Inner Conflict Resolution with Hypnotherapy

Inner Conflict Resolution Ego State


Inner conflict is a psychological struggle within the self, often manifesting as a clash between competing desires, beliefs, or needs. It is an internal dialogue where different aspects of the psyche are at odds, leading to feelings of unrest, indecision, and distress. The repercussions of such turmoil can significantly affect an individual’s mental health, potentially resulting in anxiety, depression, and other stress-related disorders. It impairs emotional well-being and can hinder one’s ability to make decisions, maintain relationships, and achieve personal goals.

Focused Attention

Hypnotherapy emerges as a potential solution amidst the myriad of treatments available for mental health issues. This therapeutic technique induces a trance-like state of focused attention and increased suggestibility to facilitate profound psychological changes. By tapping into the subconscious mind, hypnotherapy aims to uncover and resolve the underlying issues driving the inner conflict.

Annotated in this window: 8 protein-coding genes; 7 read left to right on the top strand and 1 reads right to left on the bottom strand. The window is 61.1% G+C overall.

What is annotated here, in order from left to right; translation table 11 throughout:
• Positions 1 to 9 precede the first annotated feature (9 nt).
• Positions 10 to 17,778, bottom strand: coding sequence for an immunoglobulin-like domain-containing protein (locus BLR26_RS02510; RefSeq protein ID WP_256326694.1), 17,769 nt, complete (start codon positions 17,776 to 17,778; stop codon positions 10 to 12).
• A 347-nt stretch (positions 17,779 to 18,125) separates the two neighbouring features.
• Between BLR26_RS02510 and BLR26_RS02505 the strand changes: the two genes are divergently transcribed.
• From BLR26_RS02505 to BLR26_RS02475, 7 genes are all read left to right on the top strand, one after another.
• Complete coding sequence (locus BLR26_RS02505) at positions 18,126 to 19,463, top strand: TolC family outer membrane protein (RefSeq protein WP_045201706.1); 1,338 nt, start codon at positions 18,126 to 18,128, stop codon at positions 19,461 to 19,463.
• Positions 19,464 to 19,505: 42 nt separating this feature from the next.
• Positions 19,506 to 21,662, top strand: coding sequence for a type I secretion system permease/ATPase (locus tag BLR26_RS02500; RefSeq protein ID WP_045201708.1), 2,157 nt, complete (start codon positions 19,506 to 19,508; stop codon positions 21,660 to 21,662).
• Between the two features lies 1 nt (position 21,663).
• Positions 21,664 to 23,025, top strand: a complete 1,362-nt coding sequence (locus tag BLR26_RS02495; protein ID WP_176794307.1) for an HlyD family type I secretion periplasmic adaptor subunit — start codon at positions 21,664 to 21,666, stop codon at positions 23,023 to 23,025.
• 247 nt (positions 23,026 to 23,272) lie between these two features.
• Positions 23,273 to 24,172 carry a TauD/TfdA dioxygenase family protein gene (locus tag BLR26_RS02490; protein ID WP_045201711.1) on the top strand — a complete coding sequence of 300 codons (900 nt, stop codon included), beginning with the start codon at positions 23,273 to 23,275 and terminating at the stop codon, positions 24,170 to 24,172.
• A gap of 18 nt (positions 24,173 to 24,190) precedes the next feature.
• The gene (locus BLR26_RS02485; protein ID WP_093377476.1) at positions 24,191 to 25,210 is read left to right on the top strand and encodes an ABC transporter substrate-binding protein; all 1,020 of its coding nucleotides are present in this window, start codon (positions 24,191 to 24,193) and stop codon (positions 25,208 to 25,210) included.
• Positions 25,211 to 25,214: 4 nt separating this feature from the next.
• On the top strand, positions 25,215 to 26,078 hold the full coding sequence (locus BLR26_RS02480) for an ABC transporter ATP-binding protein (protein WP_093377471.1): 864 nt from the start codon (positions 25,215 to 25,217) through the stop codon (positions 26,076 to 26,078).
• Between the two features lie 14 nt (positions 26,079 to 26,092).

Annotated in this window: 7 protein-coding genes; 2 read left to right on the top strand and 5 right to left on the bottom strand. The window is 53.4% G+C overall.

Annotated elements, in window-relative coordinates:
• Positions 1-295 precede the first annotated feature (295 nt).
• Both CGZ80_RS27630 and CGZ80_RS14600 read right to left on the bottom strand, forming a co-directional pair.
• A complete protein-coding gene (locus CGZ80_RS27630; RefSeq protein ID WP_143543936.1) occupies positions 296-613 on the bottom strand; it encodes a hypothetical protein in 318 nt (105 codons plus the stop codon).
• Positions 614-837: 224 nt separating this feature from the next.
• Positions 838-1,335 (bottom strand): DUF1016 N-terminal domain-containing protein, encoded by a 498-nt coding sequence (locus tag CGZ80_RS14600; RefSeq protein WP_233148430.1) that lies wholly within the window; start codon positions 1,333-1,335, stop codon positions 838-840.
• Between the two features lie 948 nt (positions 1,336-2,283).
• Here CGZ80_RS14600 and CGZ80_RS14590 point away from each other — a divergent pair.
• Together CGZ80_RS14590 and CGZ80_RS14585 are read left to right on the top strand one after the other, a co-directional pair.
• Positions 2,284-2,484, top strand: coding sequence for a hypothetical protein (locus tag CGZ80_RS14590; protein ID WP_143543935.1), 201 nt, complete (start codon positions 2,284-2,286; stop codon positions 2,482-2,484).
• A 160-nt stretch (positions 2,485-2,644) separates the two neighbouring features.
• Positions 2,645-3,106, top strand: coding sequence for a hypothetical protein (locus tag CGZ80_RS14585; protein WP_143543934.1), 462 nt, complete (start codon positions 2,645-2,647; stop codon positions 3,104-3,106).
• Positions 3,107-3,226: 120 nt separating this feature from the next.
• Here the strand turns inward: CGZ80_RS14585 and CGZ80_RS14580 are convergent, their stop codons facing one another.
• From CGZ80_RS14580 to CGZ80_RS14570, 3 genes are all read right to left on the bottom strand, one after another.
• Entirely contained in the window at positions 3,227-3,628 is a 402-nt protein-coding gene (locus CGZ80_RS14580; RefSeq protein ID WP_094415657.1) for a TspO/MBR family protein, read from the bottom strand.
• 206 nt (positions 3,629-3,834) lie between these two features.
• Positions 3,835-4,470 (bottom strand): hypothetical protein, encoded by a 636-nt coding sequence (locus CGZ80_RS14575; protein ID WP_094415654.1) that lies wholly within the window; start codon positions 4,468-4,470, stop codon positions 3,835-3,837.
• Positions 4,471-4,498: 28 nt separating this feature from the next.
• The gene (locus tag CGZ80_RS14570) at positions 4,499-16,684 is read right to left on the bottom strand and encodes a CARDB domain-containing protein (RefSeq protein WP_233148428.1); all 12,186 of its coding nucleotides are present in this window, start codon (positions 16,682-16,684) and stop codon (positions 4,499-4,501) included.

Goes Beyond Reach of Conventional Therapy

The efficacy of hypnotherapy in resolving inner conflicts lies in its approach to accessing the deeper layers of consciousness, which are often beyond the reach of conventional therapy. This article posits that through targeted suggestions and the therapeutic use of trance, hypnotherapy can effectively harmonise the conflicting parts of the psyche, leading to improved mental health outcomes. By addressing the root causes of inner conflict, hypnotherapy can provide individuals with the tools to reconcile their internal struggles and foster a greater sense of inner peace and clarity.

1. Understanding Inner Conflict

Inner conflict arises when an individual experiences two or more contradictory emotions, thoughts, impulses, or desires simultaneously, leading to mental unrest or indecision. It is the mental struggle stemming from the opposition between elements of one’s personality, such as the id (instinctual needs and desires), ego (realistic considerations), and superego (moral constraints), as described by psychoanalytic theory. This discord within oneself is not merely an abstract psychological concept; it has tangible effects on a person’s daily functioning and overall well-being.

The causes of inner conflict are as varied as the individuals who experience it. Some familiar sources include:

  • Unresolved Past Trauma: Unprocessed events from the past can create a lingering sense of unease and conflict within the self.